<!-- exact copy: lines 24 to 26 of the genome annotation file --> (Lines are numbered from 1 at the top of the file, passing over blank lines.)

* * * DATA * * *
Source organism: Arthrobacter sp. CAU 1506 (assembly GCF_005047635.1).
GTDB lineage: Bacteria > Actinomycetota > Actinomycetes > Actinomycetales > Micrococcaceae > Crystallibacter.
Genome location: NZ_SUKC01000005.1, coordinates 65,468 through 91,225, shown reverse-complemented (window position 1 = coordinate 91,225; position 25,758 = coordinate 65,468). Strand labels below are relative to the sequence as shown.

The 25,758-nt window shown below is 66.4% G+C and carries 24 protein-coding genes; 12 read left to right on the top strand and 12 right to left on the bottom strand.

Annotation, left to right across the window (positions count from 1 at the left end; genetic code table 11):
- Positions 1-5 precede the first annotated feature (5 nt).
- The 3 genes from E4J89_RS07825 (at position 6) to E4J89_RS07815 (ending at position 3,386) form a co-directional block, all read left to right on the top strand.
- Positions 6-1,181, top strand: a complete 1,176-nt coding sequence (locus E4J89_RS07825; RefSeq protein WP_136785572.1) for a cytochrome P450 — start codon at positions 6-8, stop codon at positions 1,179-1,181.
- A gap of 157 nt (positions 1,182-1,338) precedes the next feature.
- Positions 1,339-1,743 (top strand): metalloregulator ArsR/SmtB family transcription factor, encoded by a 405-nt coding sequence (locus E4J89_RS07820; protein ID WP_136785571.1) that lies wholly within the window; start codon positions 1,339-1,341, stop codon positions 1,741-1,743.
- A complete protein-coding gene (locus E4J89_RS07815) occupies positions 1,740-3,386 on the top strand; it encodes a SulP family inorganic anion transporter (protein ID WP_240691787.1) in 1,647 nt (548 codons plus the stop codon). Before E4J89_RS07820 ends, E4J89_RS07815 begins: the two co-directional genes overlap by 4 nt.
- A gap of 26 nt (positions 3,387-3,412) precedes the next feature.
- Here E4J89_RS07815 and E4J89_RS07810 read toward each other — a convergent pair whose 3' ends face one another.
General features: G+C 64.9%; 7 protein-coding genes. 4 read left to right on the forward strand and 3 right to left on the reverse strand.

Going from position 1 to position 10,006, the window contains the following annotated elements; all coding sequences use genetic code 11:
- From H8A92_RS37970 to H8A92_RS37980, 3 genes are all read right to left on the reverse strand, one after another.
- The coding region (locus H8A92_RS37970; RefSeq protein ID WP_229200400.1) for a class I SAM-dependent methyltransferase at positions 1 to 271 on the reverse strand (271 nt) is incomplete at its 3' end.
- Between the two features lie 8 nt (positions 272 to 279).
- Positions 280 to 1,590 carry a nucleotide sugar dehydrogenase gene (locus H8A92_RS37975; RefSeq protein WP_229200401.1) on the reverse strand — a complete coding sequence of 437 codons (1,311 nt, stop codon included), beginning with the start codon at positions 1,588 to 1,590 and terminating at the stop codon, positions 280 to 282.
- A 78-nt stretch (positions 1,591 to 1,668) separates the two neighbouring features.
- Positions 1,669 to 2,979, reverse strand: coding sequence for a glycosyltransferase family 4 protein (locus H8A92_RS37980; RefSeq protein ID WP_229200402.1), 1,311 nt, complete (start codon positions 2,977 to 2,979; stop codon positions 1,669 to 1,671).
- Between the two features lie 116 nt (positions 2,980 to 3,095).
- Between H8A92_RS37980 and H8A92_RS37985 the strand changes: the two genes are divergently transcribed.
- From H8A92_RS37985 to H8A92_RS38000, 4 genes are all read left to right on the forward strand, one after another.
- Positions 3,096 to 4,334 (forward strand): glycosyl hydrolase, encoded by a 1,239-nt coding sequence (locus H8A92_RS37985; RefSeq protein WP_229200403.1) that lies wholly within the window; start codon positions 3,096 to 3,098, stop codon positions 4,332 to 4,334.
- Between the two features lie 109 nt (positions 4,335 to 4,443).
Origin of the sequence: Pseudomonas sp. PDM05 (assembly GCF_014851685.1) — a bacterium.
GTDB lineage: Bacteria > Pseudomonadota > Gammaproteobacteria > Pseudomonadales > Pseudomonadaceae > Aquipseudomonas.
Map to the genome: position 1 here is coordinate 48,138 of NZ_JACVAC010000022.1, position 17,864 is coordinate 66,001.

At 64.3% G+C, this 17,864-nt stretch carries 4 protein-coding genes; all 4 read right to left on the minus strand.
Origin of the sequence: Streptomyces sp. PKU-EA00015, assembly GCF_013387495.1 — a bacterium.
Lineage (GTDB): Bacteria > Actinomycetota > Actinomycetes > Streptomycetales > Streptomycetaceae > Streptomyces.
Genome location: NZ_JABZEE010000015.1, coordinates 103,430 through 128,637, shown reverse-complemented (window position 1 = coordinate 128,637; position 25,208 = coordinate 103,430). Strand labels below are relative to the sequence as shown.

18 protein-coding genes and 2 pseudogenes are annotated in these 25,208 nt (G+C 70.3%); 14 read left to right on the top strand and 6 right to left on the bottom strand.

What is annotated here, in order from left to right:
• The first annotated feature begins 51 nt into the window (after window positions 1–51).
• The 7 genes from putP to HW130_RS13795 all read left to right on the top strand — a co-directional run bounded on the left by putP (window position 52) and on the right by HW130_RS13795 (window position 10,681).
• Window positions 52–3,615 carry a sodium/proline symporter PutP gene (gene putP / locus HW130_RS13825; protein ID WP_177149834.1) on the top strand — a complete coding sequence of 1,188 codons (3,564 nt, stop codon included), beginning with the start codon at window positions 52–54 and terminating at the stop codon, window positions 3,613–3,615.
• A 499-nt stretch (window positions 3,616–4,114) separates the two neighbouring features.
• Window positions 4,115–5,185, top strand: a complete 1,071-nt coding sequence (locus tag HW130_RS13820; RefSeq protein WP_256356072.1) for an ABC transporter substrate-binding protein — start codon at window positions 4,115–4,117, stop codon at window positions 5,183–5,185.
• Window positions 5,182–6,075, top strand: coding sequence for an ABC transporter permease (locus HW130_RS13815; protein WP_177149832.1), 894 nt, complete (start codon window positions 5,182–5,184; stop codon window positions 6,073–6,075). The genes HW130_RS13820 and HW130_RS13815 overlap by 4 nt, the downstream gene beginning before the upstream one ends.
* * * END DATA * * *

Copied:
- From H8A92_RS37985 to H8A92_RS38000, 4 genes are all read left to right on the forward strand, one after another.
- Positions 3,096 to 4,334 (forward strand): glycosyl hydrolase, encoded by a 1,239-nt coding sequence (locus H8A92_RS37985; RefSeq protein WP_229200403.1) that lies wholly within the window; start codon positions 3,096 to 3,098, stop codon positions 4,332 to 4,334.
- Between the two features lie 109 nt (positions 4,335 to 4,443).